Builders' Forum Archives
Re: Float bags and swampi
Posted by Randy Knauff on Jan 21, 2005
Every bit of displacement and floatation helps. It may not be a good as the fully sealed off bulkheaded area, but it still helps.
I've seen kayakers forget to put the neoprene cover on under hatch covers and become much more of a submarine than if they had had some displacement bags. Displacement bags can leave a kayak partially submerged but still much easier to empty than a Cleopatra's needle situation.
I have seen unsecured hatch covers blow away on beaches leaving the person to paddle back with an open hatch if they didn't bring correct emergency gear even for day paddling. Heavy garbage bags or visqueen and bungee cord take up little room and can be made into hatch covers or even a spray skirt with a little duct tape. And lots of float bags leave far less room for any water that may enter under any unplanned conditions.
I like the tapered sto-floats that can be used just as air displacement but also are a drybag for gear when you want it. They do double duty and are cheap insurance.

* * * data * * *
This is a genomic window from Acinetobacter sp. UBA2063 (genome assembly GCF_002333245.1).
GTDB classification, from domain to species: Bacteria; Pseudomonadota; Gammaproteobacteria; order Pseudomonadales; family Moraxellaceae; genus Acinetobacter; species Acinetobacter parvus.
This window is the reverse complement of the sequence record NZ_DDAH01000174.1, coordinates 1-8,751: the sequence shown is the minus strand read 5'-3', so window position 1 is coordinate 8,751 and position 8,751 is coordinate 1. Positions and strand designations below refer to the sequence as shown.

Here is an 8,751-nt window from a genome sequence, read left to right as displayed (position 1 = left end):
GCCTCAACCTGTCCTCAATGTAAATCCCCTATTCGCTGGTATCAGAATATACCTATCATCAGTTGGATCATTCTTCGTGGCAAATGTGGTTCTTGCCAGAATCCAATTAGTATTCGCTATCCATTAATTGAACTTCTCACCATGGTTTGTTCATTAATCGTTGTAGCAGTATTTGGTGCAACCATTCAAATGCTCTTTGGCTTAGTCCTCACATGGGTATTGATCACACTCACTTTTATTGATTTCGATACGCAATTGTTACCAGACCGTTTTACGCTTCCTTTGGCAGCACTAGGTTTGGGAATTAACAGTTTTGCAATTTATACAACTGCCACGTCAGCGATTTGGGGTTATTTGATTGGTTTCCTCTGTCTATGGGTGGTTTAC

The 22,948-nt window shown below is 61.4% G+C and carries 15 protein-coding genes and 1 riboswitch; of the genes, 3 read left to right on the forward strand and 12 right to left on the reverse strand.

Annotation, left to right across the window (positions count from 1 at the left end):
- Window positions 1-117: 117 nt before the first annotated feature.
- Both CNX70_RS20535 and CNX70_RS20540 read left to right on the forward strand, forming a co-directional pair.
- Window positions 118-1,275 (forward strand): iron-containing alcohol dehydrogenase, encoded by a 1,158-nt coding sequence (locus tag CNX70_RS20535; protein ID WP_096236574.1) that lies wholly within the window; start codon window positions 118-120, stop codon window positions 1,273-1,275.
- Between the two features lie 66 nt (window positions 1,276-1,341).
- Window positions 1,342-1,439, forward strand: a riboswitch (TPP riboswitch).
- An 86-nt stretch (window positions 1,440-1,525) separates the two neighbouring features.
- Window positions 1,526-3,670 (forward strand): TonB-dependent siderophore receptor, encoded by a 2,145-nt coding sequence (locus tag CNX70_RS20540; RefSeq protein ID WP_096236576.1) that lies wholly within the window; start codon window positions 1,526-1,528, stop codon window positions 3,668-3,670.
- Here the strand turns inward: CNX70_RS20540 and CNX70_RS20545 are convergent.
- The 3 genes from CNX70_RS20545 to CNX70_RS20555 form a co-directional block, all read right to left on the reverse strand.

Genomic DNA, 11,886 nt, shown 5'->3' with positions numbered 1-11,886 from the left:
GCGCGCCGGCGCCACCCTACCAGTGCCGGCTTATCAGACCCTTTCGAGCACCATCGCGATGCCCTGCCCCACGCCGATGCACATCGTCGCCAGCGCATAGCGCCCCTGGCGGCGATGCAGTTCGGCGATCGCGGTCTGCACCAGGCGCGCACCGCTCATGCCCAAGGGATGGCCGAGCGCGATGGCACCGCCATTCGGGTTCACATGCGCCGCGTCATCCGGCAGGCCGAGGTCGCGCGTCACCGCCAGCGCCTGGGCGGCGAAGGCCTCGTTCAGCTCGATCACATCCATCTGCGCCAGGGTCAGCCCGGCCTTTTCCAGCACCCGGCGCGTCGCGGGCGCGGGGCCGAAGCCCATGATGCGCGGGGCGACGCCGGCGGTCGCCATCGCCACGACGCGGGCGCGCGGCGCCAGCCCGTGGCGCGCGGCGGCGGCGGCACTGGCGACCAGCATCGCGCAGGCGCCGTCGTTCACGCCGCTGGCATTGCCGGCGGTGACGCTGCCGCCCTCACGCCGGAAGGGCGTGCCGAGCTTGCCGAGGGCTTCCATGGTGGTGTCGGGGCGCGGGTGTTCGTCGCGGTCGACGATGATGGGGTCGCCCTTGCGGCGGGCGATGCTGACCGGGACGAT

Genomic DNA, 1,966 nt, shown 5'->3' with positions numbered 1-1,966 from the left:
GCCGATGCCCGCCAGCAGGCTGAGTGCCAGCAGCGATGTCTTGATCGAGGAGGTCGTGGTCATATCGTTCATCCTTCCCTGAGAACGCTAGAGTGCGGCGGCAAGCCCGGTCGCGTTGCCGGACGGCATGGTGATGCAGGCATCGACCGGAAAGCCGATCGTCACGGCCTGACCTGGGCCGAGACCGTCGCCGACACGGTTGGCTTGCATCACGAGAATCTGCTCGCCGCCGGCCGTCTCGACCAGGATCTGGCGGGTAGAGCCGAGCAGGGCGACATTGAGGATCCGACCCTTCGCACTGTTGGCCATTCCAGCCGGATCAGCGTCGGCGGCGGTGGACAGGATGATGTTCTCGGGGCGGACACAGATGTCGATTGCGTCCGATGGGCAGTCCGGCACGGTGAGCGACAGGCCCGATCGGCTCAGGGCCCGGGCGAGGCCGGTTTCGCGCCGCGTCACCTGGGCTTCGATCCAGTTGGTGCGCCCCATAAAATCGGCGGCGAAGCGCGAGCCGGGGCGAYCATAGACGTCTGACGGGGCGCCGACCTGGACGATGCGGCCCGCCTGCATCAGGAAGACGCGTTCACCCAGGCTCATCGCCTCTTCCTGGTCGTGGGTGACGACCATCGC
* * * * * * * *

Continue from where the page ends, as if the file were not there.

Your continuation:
They also can be used to hold long trip gear in place/from shifting if your are not packed completely full.
I carry woven poly bags also. You can fill with sand, beach gravel or rocks and suck a unladen kayak down some for added stability if things roughen up while out. Displacement bags inflated around them help hold them in place.
Displacement/floatation baggs go on every paddle, day or long trip. They have made paddling much more relaxed for a number of students and less experienced paddling friends too.
The best safety equals good skills and thinking ahead about equipment and conditions.
In Response to: Float bags and swamping by Rick on Jan 20, 2005
- Re: Float bags and swampi by terry on Jan 21, 2005